Review: The Crazies
PLOT: A mysterious toxin infects a small townís water supply, turning most of the inhabitants into psychotic killers. After the non-infected residents are rounded up by the military, the townís sheriff (Timothy Olyphant) escapes, and heads back into the quarantined town to save his wife (Radha Mitchell), whoís been left to fend for herself among the infected, aka: THE CRAZIES.
REVIEW: I havenít had the chance to watch George A. Romeroís version of THE CRAZIES yet, but from what Iíve heard, itís not among his best films, which probably makes a remake not such a bad idea, as far as remakes go. Iíve been looking forward to catching THE CRAZIES ever since seeing the effective trailers that made nice use of Gary Julesí cover of Mad World (which figured prominently in DONNIE DARKO). I figured at worst, this would be a passable horror flick, and I was right. THE CRAZIES is exactly that- passable..
Itís fairly well directed by Breck Eisner (with the exception of some goofy CGI GPS shots), who previously shot the much-maligned SAHARA, with this film establishing a nice horror-action tone that reminded me of eighties John Carpenter films, like PRINCE OF DARKNESS, or THEY LIVE (without the humor or epic fist fight- damn, I need to watch that again!). I like the fact that, while definitely a hard-R, THE CRAZIES didnít go too overboard in the gore department, and become cartoony like several other horror flicks Iíve seen lately.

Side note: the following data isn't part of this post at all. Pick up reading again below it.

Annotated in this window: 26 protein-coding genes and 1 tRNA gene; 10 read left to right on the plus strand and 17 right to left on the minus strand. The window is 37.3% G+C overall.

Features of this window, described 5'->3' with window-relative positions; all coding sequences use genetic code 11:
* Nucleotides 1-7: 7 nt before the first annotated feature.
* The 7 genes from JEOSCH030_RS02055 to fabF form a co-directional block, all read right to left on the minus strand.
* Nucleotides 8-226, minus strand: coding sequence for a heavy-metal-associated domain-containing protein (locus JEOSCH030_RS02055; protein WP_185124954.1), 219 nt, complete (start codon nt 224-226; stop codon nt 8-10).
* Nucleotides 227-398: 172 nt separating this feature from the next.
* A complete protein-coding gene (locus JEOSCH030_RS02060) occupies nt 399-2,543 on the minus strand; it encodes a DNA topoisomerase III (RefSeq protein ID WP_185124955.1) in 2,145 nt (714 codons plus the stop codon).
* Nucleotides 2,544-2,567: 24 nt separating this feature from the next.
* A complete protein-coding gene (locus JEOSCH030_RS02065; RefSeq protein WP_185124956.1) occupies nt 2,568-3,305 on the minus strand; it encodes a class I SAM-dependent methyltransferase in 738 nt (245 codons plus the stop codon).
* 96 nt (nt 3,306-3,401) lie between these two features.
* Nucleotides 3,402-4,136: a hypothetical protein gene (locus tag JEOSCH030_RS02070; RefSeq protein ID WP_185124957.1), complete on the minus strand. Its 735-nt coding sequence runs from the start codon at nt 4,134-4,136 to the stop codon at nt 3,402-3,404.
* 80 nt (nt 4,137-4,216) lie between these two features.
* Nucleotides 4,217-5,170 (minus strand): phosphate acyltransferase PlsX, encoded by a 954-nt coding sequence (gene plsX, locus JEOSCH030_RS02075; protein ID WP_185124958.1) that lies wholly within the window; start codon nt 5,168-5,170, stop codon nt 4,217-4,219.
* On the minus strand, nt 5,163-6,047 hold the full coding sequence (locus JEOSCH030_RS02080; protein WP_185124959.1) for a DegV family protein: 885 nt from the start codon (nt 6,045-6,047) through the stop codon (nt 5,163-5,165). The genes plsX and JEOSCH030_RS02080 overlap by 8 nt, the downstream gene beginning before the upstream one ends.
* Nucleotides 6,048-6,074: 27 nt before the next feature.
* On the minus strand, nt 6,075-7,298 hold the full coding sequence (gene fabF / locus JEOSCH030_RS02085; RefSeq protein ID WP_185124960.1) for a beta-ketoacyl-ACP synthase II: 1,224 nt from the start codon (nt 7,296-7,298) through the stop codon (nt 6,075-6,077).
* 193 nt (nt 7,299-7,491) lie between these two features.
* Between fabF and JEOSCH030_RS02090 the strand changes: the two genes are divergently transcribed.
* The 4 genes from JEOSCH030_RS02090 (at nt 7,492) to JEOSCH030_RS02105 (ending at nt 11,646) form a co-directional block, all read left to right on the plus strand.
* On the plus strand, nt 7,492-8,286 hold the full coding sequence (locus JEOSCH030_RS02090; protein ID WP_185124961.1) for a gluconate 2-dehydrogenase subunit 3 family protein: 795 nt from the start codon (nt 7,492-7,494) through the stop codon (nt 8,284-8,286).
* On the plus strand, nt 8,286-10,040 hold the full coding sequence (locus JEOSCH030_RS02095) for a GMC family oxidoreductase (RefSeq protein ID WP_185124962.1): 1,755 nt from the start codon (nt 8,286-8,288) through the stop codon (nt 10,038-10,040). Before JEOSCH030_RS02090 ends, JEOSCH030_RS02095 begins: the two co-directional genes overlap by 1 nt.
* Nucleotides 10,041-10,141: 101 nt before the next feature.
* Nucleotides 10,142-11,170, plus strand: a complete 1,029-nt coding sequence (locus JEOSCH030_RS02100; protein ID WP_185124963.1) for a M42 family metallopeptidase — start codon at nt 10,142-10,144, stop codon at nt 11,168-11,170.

THE CRAZIES also boasts a fairly solid cast. Olyphant makes a great hero, with his character here having more than a little in common with his character from the late, great DEADWOOD. He plays your typical, strong, silent hero type, and, along with the rather easy on the eyes Radha Mitchell, is easy to root for. Both of them are terribly underrated, especially Mitchell, who hasn't really gotten the roles she deserves lately.
Another actor worth mentioning is Joe Anderson, a British actor that looks more than a little like Kurt Cobain, and was also in one of my favorite films from the last few years, CONTROL. He plays the doomed deputy sidekick, and his role seems to be something of homage to the great Roger character from the original DAWN OF THE DEAD, with him lightening things up a bit for most of the film.
What keeps THE CRAZIES from being a really exceptional genre flick is the fact that, after a promising start, things just gets extremely predictable and ho-hum. Right from the time the citizens start getting rounded-up, youíll know exactly where this is going, with this just devolving into yet another zombie (or quasi-zombie) flick, and nothing you havenít seen a million times before. Obviously this was closely modeled on Zack Snyderís DAWN OF THE DEAD remake (right down to the use of a Johnny Cash track to start things off), but Snyder really brought a lot of things to that film that really made it better than it ever should have been, but Eisnerís not quite in Snyderís league yet.
The pacing also really starts to lag towards the end, and the conclusion is as generic as can be, despite a couple of goofy fake-news reports during the end credits, which certainly donít add anything to what weíve already seen.
Still, for what it is, THE CRAZIES isnít half bad. For the most part, I had an OK time with it, but itís definitely an ďin one ear, out the otherĒ type thing, and Iím already starting to forget the film as I type this. Too bad though, there was enough talent here to make this more than what it ultimately is.